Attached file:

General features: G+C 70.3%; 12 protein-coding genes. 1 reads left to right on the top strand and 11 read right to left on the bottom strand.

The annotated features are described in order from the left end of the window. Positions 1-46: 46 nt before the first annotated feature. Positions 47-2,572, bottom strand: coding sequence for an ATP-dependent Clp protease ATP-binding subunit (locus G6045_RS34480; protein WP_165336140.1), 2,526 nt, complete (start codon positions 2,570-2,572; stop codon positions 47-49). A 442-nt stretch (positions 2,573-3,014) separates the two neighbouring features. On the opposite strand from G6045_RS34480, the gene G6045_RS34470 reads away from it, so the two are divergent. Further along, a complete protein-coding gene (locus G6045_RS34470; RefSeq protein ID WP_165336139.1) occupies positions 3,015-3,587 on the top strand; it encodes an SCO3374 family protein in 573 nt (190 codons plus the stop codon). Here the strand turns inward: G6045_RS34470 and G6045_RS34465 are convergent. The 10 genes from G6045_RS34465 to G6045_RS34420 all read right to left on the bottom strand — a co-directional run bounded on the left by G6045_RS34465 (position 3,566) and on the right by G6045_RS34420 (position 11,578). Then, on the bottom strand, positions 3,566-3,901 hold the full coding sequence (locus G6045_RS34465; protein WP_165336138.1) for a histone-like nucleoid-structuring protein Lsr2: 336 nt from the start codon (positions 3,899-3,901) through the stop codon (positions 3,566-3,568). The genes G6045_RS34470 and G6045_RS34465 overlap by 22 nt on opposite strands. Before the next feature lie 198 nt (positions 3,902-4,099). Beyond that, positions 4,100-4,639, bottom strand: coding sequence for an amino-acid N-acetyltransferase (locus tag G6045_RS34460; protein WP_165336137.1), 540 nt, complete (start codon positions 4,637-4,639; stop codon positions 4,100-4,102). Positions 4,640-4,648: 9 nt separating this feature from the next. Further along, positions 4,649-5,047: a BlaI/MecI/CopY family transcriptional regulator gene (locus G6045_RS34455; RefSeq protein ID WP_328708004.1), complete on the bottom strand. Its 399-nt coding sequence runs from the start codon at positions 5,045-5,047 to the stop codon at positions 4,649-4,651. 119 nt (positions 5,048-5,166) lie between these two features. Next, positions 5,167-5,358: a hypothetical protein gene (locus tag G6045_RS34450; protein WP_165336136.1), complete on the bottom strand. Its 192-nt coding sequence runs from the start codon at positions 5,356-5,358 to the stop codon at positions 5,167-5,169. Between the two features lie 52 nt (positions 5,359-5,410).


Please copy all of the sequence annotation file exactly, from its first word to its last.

General features: G+C 70.3%; 12 protein-coding genes. 1 reads left to right on the top strand and 11 read right to left on the bottom strand.

The annotated features are described in order from the left end of the window. Positions 1-46: 46 nt before the first annotated feature. Positions 47-2,572, bottom strand: coding sequence for an ATP-dependent Clp protease ATP-binding subunit (locus G6045_RS34480; protein WP_165336140.1), 2,526 nt, complete (start codon positions 2,570-2,572; stop codon positions 47-49). A 442-nt stretch (positions 2,573-3,014) separates the two neighbouring features. On the opposite strand from G6045_RS34480, the gene G6045_RS34470 reads away from it, so the two are divergent. Further along, a complete protein-coding gene (locus G6045_RS34470; RefSeq protein ID WP_165336139.1) occupies positions 3,015-3,587 on the top strand; it encodes an SCO3374 family protein in 573 nt (190 codons plus the stop codon). Here the strand turns inward: G6045_RS34470 and G6045_RS34465 are convergent. The 10 genes from G6045_RS34465 to G6045_RS34420 all read right to left on the bottom strand — a co-directional run bounded on the left by G6045_RS34465 (position 3,566) and on the right by G6045_RS34420 (position 11,578). Then, on the bottom strand, positions 3,566-3,901 hold the full coding sequence (locus G6045_RS34465; protein WP_165336138.1) for a histone-like nucleoid-structuring protein Lsr2: 336 nt from the start codon (positions 3,899-3,901) through the stop codon (positions 3,566-3,568). The genes G6045_RS34470 and G6045_RS34465 overlap by 22 nt on opposite strands. Before the next feature lie 198 nt (positions 3,902-4,099). Beyond that, positions 4,100-4,639, bottom strand: coding sequence for an amino-acid N-acetyltransferase (locus tag G6045_RS34460; protein WP_165336137.1), 540 nt, complete (start codon positions 4,637-4,639; stop codon positions 4,100-4,102). Positions 4,640-4,648: 9 nt separating this feature from the next. Further along, positions 4,649-5,047: a BlaI/MecI/CopY family transcriptional regulator gene (locus G6045_RS34455; RefSeq protein ID WP_328708004.1), complete on the bottom strand. Its 399-nt coding sequence runs from the start codon at positions 5,045-5,047 to the stop codon at positions 4,649-4,651. 119 nt (positions 5,048-5,166) lie between these two features. Next, positions 5,167-5,358: a hypothetical protein gene (locus tag G6045_RS34450; protein WP_165336136.1), complete on the bottom strand. Its 192-nt coding sequence runs from the start codon at positions 5,356-5,358 to the stop codon at positions 5,167-5,169. Between the two features lie 52 nt (positions 5,359-5,410).